Monday, December 18, 2006

Paavo Järvi – The Man Who is Going to Reveal the Best-Kept Secret

Somehow, I missed this interview back in October. Hope you enjoy it now!
Paavo Järvi – The Man Who is Going to Reveal the Best-Kept Secret

»No game-playing, no testing the limits, no showmanship« - the Frankfurt Radio Symphony Orchestra starts the 2006/07 season with its new chief conductor.

It’s sometimes good in an interview to have one or two empty pages at the end with no questions written on them. You never know. Perhaps the interviewee would like to add something that isn't a response to a specific question? Many people would simply say »No thanks« or rattle off some glib generalisation. Not so Paavo Järvi. As with all of the preceding questions, he thinks about the non-question for a long time. And his answer begins almost philosophically. He says that a question always opens a door, that thoughts are set in motion, one question leads to another. »Everything is interconnected. The intellect leads you.« If there's no question, there's no answer. If there's no discussion, there's no insight.

Paavo Järvi, born in Estonia in 1962, is a very careful conversation partner. And he’s a very careful musician, never someone who is always just passing through, either musically or thematically. It might appear like that at first glance. After all, he is chief conductor of three orchestras – the Cincinnati Symphony Orchestra, the Deutsche Kammerphilharmonie Bremen and – his most recent addition – the Frankfurt Radio Symphony Orchestra. You could never say Paavo Järvi, who was brought up in the US after his father Neeme Järvi moved there with his family in 1980, takes it easy.

If you ask him about the differences between working with a US and a German orchestra, he’ll immediately cut through the surface to delve much deeper. For Paavo Järvi, it’s not purely the sound that differentiates a US orchestra from a German one. No. With the exception of the Staatskapelle Dresden, the German sound doesn’t really exist any more. It’s more in the attitude to music of the individual musicians that you notice the difference. In the US, the orchestra knows the piece before the first rehearsal. Every musician already knows his part. »You’re dealing with a perfectly oiled machine. In Cincinnati, I can do as much in a single rehearsal as I can in two weeks with other orchestras. Everyone is prepared. Everyone brings with them their technical ability. But no-one asks questions, ever,« says Paavo Järvi.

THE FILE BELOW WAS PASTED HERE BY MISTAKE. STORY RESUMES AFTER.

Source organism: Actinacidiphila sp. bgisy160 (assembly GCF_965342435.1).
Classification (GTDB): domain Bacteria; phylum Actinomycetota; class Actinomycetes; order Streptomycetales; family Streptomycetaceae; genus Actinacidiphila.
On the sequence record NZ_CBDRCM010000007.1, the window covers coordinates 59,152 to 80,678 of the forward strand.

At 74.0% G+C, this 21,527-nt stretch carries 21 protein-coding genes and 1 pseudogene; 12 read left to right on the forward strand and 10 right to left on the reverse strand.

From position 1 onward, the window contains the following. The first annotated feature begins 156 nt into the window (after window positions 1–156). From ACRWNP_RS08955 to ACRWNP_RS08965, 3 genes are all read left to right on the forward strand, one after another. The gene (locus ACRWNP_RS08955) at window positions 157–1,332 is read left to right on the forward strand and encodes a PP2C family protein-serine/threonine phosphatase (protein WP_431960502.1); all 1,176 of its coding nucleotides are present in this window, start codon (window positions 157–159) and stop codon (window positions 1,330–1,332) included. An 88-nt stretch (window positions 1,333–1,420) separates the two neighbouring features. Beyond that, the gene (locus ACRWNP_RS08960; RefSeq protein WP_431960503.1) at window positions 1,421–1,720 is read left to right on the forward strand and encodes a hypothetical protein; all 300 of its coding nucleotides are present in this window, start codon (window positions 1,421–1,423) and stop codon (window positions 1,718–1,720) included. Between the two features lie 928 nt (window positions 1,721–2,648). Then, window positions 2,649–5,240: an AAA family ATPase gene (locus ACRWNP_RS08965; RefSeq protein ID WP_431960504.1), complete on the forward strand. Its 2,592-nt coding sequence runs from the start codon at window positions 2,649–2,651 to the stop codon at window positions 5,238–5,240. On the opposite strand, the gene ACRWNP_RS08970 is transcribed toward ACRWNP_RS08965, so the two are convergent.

With a German orchestra, on the other hand, you need longer. »You must work to achieve something. A process occurs, there are discussions, perhaps even differences of opinion. And that means you delve deeper into the music, into the meaning of what you’re playing. That’s what I love about my work in Germany. The question isn’t: how fast or how slow? How loud or how quiet? But why? What is behind the music?« And so it doesn’t matter to Paavo Järvi if every thing lasts just that little bit longer, if it allows you to go that much deeper. »That’s not laziness or a lack of preparation on the part of the musicians. What’s better than an orchestra that really wants to understand the music?«

And it’s precisely an orchestra like the Frankfurt Radio Symphony Orchestra that is used to asking questions and is used to getting involved. After all, Hugh Wolff was its chief conductor for the past nine years, ruling the orchestra with an open, an inviting hand. The much smaller Deutsche Kammerphilharmonie Bremen, too, sees itself as a democratically organised ensemble. But for Paavo Järvi, real democracy is a chimera in the orchestral world. »How can there be democracy, when there’s someone standing at the front with a stick?« he asks.

For him, the most important task of a conductor is to have a point of view. »And that’s not democratic by nature. It’s personal. Music without a point of view is uninteresting, mediocre, at best, simply correct music-making.«

On issues such as power, authority and his own role, Paavo Järvi ponders a great deal. He searches for the right image. The orchestra isn’t an army, it's more a football team, whose players must put their trainer’s ideas into practice if they want to succeed. The players need to trust in their trainer’s abilities and in his ideas, even if those ideas are not immediately clear to everyone at the same time. Nevertheless, for Järvi it is both self-evident and irreversible that the Maestro of the past has had his day. »My generation of conductors very consciously seeks to avoid anything reminiscent of power or of the abuse of power. The conductor as despot, that’s a thing of the past.«